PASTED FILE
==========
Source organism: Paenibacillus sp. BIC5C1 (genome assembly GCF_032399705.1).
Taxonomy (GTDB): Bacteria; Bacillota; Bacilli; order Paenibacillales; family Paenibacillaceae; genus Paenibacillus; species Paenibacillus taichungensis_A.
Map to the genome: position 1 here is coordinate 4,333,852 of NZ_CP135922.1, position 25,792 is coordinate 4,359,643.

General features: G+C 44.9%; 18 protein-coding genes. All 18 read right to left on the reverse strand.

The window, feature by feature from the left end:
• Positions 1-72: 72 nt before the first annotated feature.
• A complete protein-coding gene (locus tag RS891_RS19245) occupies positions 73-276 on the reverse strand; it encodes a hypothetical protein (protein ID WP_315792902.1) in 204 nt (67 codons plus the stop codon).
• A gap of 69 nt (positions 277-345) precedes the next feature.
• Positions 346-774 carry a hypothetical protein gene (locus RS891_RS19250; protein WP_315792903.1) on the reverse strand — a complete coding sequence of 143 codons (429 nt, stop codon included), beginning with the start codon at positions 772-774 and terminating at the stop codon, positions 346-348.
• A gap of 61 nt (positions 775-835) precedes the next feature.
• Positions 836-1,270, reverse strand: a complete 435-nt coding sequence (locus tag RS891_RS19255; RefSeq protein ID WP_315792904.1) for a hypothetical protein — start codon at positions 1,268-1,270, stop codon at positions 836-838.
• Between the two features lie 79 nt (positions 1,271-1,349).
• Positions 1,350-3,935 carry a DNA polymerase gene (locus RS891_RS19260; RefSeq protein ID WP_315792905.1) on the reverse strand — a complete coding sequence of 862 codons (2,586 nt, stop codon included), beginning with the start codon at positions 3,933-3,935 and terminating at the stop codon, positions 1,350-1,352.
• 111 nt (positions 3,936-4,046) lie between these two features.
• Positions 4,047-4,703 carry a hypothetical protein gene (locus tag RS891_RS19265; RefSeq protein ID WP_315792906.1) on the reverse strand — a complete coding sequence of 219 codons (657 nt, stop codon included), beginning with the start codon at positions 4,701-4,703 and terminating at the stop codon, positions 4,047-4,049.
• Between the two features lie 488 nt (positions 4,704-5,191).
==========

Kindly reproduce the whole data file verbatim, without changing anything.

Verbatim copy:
Source organism: Paenibacillus sp. BIC5C1 (genome assembly GCF_032399705.1).
Taxonomy (GTDB): Bacteria; Bacillota; Bacilli; order Paenibacillales; family Paenibacillaceae; genus Paenibacillus; species Paenibacillus taichungensis_A.
Map to the genome: position 1 here is coordinate 4,333,852 of NZ_CP135922.1, position 25,792 is coordinate 4,359,643.

General features: G+C 44.9%; 18 protein-coding genes. All 18 read right to left on the reverse strand.

The window, feature by feature from the left end:
• Positions 1-72: 72 nt before the first annotated feature.
• A complete protein-coding gene (locus tag RS891_RS19245) occupies positions 73-276 on the reverse strand; it encodes a hypothetical protein (protein ID WP_315792902.1) in 204 nt (67 codons plus the stop codon).
• A gap of 69 nt (positions 277-345) precedes the next feature.
• Positions 346-774 carry a hypothetical protein gene (locus RS891_RS19250; protein WP_315792903.1) on the reverse strand — a complete coding sequence of 143 codons (429 nt, stop codon included), beginning with the start codon at positions 772-774 and terminating at the stop codon, positions 346-348.
• A gap of 61 nt (positions 775-835) precedes the next feature.
• Positions 836-1,270, reverse strand: a complete 435-nt coding sequence (locus tag RS891_RS19255; RefSeq protein ID WP_315792904.1) for a hypothetical protein — start codon at positions 1,268-1,270, stop codon at positions 836-838.
• Between the two features lie 79 nt (positions 1,271-1,349).
• Positions 1,350-3,935 carry a DNA polymerase gene (locus RS891_RS19260; RefSeq protein ID WP_315792905.1) on the reverse strand — a complete coding sequence of 862 codons (2,586 nt, stop codon included), beginning with the start codon at positions 3,933-3,935 and terminating at the stop codon, positions 1,350-1,352.
• 111 nt (positions 3,936-4,046) lie between these two features.
• Positions 4,047-4,703 carry a hypothetical protein gene (locus tag RS891_RS19265; RefSeq protein ID WP_315792906.1) on the reverse strand — a complete coding sequence of 219 codons (657 nt, stop codon included), beginning with the start codon at positions 4,701-4,703 and terminating at the stop codon, positions 4,047-4,049.
• Between the two features lie 488 nt (positions 4,704-5,191).